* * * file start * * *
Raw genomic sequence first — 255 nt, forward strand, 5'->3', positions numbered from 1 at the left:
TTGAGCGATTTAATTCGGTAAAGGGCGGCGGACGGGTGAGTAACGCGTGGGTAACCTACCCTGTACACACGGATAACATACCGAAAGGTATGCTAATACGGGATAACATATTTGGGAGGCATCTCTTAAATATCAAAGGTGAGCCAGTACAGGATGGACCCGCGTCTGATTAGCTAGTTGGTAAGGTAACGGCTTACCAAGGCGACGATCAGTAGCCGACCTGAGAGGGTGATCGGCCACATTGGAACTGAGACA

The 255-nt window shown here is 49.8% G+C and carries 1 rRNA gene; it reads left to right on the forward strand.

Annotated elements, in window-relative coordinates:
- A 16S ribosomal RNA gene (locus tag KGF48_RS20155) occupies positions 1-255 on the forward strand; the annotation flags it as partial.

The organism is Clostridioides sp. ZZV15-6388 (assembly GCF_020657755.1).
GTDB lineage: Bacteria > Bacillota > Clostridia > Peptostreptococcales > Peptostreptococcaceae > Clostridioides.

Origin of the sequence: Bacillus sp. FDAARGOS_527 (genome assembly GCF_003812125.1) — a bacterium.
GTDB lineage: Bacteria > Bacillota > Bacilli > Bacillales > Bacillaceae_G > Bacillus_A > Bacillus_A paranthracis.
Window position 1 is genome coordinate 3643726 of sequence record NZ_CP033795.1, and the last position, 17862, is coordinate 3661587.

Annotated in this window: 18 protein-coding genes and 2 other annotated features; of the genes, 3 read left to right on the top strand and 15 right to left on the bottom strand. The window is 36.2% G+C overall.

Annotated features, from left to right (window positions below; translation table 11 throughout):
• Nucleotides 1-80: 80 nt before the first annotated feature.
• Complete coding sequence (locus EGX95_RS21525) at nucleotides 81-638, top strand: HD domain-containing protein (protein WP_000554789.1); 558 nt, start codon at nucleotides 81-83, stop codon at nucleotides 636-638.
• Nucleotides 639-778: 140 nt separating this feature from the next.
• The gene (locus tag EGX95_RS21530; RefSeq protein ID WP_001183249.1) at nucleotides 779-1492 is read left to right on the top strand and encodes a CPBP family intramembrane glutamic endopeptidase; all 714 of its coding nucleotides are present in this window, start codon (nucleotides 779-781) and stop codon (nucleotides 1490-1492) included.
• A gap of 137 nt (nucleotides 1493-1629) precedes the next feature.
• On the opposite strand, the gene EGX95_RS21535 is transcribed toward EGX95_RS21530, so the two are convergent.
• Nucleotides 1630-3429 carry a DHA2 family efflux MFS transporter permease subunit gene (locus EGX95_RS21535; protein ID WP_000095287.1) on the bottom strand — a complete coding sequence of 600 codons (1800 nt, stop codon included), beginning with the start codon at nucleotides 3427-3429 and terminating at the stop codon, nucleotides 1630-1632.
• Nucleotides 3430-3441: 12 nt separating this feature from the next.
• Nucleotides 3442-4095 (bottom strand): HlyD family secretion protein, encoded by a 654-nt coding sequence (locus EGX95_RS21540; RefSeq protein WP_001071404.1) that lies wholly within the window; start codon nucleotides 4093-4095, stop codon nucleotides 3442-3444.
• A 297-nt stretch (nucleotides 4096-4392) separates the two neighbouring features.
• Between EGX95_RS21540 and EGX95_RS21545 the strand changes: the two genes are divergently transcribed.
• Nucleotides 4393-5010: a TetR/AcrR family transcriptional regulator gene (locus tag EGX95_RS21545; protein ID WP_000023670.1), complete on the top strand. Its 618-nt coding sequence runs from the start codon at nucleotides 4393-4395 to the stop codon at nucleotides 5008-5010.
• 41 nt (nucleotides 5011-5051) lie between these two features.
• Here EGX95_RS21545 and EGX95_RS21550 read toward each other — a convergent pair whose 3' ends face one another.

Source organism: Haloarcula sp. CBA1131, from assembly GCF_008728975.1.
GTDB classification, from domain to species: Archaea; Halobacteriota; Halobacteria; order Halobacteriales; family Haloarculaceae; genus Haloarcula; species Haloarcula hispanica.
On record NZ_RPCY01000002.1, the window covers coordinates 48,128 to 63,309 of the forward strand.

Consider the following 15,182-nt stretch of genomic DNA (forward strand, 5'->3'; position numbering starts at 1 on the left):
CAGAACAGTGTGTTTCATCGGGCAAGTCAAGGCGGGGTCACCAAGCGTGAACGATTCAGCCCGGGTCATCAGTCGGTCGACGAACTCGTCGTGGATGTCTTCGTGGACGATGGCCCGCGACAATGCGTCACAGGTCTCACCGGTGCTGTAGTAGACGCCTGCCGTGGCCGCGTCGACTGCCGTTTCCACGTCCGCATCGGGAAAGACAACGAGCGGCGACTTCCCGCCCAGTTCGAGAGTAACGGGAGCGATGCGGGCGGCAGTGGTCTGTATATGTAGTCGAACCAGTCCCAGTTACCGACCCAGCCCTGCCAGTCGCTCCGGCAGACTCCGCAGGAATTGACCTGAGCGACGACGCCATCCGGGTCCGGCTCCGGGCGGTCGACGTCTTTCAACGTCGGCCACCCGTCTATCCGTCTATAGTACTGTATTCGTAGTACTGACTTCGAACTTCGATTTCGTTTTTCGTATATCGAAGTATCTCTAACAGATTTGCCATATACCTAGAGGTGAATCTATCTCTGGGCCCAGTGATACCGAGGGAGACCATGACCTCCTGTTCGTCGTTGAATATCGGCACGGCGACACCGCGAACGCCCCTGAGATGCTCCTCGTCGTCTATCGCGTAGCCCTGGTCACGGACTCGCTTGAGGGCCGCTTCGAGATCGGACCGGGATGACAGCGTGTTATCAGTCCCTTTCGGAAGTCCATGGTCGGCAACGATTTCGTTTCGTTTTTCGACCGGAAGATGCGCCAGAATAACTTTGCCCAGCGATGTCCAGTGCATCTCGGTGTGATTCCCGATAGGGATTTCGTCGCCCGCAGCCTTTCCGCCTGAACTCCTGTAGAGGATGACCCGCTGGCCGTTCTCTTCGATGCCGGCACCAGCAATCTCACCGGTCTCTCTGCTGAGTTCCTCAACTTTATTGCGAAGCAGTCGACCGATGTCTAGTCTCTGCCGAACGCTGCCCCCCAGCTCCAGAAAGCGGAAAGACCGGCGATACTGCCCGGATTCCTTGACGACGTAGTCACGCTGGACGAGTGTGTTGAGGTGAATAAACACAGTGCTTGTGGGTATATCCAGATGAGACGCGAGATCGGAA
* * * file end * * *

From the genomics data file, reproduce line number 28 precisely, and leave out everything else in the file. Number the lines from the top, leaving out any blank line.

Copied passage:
GTDB classification, from domain to species: Archaea; Halobacteriota; Halobacteria; order Halobacteriales; family Haloarculaceae; genus Haloarcula; species Haloarcula hispanica.